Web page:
The $2.3 billion in new child care funding represents an historic increase not experienced since its inception in 1990 under the George H.W. Bush Administration. Other increases included the 1996 TANF law that included an influx of $1 billion over six years that also leveraged state matching funds. The next big increase came at the end of the Clinton Administration which saw an increase in annual appropriations of a little more than $800 million in FY 2001. After that there were almost no increases in funds until the 2009 stimulus package under President Obama with a $2 billion increase over two years.

This budget increase of $2.3 billion will now bring total discretionary dollars to $5.2 billion. This combines with the stagnant TANF child care funds which provides an additional $2.9 billion of which approximately $2 billion requires a state match. This funding also carries with it certain set asides to improve the quality and early childhood training and reimbursement rates for child care providers. In the 2014 reauthorization of the Child Care and Development Block Grant (CCDBG), which was the first reauthorization since 1996, Congress mandated certain quality improvements, protections for families receiving child care subsidies and other requirements such as background checks. These new dollars will help implement these provisions and by at least one estimate will increase child care subsidies to 230,000 children.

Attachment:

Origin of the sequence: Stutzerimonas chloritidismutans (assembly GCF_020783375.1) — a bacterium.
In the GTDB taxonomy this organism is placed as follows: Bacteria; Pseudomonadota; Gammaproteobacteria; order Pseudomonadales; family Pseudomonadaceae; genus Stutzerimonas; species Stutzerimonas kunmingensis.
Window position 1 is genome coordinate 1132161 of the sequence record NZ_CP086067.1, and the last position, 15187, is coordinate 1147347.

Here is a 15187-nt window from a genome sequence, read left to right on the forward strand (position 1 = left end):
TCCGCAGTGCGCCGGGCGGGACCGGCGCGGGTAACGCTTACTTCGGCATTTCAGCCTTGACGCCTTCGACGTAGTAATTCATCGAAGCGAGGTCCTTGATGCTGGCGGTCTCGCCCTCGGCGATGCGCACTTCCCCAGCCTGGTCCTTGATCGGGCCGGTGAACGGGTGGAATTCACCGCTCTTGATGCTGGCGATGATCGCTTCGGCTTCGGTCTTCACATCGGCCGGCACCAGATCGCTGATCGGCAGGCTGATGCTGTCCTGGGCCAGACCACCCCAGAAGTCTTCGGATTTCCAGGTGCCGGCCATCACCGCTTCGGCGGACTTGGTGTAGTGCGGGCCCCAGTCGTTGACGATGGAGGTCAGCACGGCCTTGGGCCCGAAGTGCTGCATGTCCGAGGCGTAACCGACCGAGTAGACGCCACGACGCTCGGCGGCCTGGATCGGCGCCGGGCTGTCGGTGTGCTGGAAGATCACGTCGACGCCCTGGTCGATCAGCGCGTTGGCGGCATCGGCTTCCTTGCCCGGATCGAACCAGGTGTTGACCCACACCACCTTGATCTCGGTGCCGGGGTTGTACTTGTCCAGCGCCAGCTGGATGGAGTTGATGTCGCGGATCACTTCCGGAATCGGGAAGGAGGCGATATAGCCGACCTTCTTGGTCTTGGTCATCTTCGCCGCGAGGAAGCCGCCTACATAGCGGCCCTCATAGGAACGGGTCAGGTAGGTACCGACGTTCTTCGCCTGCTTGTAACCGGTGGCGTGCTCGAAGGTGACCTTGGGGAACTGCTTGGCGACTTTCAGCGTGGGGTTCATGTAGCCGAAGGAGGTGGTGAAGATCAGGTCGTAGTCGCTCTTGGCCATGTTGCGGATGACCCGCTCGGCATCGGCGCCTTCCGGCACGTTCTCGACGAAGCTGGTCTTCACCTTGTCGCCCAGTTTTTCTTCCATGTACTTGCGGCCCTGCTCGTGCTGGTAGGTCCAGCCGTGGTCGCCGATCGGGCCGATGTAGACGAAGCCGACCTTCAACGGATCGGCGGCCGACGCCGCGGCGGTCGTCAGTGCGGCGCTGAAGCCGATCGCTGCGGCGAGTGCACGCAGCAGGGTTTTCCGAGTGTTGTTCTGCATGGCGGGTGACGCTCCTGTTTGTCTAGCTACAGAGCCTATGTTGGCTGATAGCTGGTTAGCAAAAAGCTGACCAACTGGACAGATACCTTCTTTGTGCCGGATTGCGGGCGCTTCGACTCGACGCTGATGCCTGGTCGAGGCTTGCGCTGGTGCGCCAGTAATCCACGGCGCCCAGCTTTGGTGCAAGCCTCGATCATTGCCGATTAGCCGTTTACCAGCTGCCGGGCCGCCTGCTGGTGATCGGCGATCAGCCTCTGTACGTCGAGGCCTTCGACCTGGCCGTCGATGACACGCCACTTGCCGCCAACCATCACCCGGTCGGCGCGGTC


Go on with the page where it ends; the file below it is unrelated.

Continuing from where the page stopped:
There was also funding increases in Head Start. Nearly $700 million more than what the Trump Administration wanted and more than $600 million above the final 2017 appropriations with over $100 million of that allocation for an expansion of Early Head Start. Combined, early childhood education and child care scored a much needed $3 billion increase.